In my group sometimes the player who will end up with the Investor card at the start might save some cash rather than buy bonds he doesn't like in the hope of being able to buy a desirable bond when the investor is triggered that he can't afford right now. Players further round the table tend to try to get all their cash into the market as the possibility of missing payments while holding cash is not attractive, and the 50% return on the 1-3 bonds is hard to resist.
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Patrick Schifano

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Since it was my first and only game the answer is correctly yes for 'always'. cool Our interpretation was that we did two rounds of buying bonds then stopped. In retrospect it was probably a juxtaposition with the quick start rules. Being able to buy still we want to stop will make a more interesting start.

Also next time I will suggest to the group that the Investor card not pay out $2 million. None of us were ever very poor when it came to buying bonds even though we hardly paid out to investors.
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Paul Oakes
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The printed rules for the free set-up work pretty well, and allow players to choose whether to spend lots to control specific countries or just buy a lot of cheap bonds to get most income.

First player (randomly selected) gets to buy one bond from the Austria stack if he wants, then the rest of the stack is passed left, same choice until all players have bought or passed once..

The second player starts the same process with the second stack (Germany?), and so on until all the players have had one opportunity with each country.

Investor is left of the Austrian Chancellor, Austria starts the game.

Ignoring the investor bonus isn't a big change, but will hurt the lower income players.

Three players isn't a great number for the game, with more players control of countries is more fluid and the strategy of avoiding controlling a country is feasible.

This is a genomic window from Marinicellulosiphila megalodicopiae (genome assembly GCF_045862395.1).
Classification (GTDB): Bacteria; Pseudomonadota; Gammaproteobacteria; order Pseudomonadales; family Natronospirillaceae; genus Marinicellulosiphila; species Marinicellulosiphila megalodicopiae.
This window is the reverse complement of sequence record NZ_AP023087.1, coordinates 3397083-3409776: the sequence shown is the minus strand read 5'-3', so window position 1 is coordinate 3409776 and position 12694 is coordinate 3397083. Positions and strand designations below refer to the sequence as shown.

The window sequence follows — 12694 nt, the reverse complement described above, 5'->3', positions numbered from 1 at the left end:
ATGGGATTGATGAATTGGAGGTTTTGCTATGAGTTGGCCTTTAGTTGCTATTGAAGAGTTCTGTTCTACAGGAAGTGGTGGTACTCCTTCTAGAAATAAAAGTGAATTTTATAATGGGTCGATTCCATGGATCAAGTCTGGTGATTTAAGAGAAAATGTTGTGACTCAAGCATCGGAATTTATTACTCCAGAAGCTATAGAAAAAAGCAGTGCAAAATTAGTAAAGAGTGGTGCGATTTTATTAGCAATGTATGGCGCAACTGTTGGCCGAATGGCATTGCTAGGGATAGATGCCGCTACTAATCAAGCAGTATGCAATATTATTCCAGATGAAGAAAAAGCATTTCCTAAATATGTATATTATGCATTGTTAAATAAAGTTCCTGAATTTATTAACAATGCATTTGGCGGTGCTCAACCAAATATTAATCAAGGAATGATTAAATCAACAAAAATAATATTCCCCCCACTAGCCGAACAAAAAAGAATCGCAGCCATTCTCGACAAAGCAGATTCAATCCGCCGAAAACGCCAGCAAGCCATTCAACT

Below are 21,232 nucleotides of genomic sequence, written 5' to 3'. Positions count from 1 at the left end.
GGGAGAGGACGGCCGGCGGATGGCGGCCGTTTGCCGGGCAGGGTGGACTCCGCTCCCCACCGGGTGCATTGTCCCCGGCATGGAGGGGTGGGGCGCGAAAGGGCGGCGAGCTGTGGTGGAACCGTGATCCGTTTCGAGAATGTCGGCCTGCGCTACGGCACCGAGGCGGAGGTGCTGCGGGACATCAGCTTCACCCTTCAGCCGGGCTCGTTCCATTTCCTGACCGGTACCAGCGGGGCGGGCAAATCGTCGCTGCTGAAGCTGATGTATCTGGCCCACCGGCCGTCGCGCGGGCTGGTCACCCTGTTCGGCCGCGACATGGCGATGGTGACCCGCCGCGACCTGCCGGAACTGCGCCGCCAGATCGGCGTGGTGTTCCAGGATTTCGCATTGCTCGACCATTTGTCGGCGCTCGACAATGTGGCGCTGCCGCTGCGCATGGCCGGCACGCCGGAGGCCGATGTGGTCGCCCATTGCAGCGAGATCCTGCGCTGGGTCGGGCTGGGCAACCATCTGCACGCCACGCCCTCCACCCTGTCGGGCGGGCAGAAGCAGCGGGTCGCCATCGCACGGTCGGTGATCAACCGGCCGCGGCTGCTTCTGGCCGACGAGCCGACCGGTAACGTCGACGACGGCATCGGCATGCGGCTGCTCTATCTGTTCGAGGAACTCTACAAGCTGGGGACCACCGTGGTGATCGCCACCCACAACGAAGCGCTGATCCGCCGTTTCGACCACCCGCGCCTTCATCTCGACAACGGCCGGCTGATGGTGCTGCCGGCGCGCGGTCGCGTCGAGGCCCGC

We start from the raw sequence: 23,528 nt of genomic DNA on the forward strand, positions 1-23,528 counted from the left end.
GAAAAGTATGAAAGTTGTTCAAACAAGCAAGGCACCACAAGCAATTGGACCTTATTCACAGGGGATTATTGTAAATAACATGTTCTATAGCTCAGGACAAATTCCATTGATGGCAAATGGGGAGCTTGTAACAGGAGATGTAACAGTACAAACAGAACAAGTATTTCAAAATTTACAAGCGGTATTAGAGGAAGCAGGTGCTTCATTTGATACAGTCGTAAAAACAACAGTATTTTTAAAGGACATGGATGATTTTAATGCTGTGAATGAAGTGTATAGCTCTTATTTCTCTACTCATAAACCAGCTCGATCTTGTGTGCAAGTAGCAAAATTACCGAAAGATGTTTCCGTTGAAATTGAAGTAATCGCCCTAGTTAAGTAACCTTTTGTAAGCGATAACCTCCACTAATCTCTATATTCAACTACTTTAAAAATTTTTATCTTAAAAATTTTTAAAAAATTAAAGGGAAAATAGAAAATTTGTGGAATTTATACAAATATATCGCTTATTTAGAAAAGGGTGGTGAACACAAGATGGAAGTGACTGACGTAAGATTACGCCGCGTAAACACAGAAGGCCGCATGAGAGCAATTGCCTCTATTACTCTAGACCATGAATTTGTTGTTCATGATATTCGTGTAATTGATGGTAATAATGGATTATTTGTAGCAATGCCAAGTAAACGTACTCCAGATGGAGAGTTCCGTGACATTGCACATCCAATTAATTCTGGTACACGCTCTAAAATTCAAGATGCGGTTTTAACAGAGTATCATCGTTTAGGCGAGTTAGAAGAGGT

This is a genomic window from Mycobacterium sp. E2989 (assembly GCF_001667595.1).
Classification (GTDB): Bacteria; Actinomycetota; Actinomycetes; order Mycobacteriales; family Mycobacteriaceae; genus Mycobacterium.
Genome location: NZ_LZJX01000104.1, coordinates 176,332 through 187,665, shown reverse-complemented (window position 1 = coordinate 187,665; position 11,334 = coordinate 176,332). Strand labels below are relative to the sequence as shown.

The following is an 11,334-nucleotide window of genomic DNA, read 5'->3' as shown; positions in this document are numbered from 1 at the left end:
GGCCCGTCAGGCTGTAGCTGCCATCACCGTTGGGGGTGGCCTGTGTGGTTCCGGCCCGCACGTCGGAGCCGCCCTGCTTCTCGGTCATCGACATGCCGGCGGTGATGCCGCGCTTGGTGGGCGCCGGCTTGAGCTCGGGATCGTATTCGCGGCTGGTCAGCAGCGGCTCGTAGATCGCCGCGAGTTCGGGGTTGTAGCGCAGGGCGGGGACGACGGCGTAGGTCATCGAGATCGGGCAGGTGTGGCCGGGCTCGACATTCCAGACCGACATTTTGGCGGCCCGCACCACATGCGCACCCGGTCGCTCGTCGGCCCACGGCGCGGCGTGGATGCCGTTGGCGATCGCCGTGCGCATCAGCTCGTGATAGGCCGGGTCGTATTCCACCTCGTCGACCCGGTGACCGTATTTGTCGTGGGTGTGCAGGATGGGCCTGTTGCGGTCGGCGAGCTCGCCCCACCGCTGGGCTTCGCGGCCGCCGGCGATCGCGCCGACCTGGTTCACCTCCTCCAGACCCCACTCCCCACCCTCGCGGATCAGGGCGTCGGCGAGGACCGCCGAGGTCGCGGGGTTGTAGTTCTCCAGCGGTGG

You've put me in the mood for a game, I'll be taking it to a session tomorrow, although we might play 2030 which has a more open map and leads to more military activity.
 
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Carsten Loehn
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sir_schwick wrote:
Since it was my first and only game the answer is correctly yes for 'always'. :cool: Our interpretation was that we did two rounds of buying bonds then stopped. In retrospect it was probably a juxtaposition with the quick start rules. Being able to buy still we want to stop will make a more interesting start.

As already said in another response: Every player gets the chance to buy exactly one bond from every country in clockwise order. Countries are offering bonds in the order: Austria, Italy, France, UK, Germany, Russia. The first player to chose a bond in a country will also rotate clockwise.

sir_schwick wrote:

Also next time I will suggest to the group that the Investor card not pay out $2 million. None of us were ever very poor when it came to buying bonds even though we hardly paid out to investors.


Usually there´s a lot of money in a 3-player game. I was really wondering why your scores were so low. Maybe it has to do with your wrong startup. It has been a while since I played, but if I remember correctly with 3 players scores could be easily over 200, sometimes even over 300 if the game lasts long enough.

In a 4-player game money will be tighter.

 
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Carsten Loehn
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PaulinTheLion wrote:

Three players isn't a great number for the game, with more players control of countries is more fluid and the strategy of avoiding controlling a country is feasible.


From my point of view three is a great number for the game if players are experienced. In a 4-player game mistakes are not as crucial, so it is better if there are new players. 3-player games could be easily dominated by a strong player right from the beginning.

And yes, avoiding a country control in a three player game is usually not the best idea.
 
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Norman Hedden
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Imperial is not a wargame
 
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Rob Scovell
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Normandy wrote:
Imperial is not a wargame


You're right, Imperial is not a war game. On the other hand, though, Imperial is a war game.

It's an investment game in which war is a tool for maximising your ROI.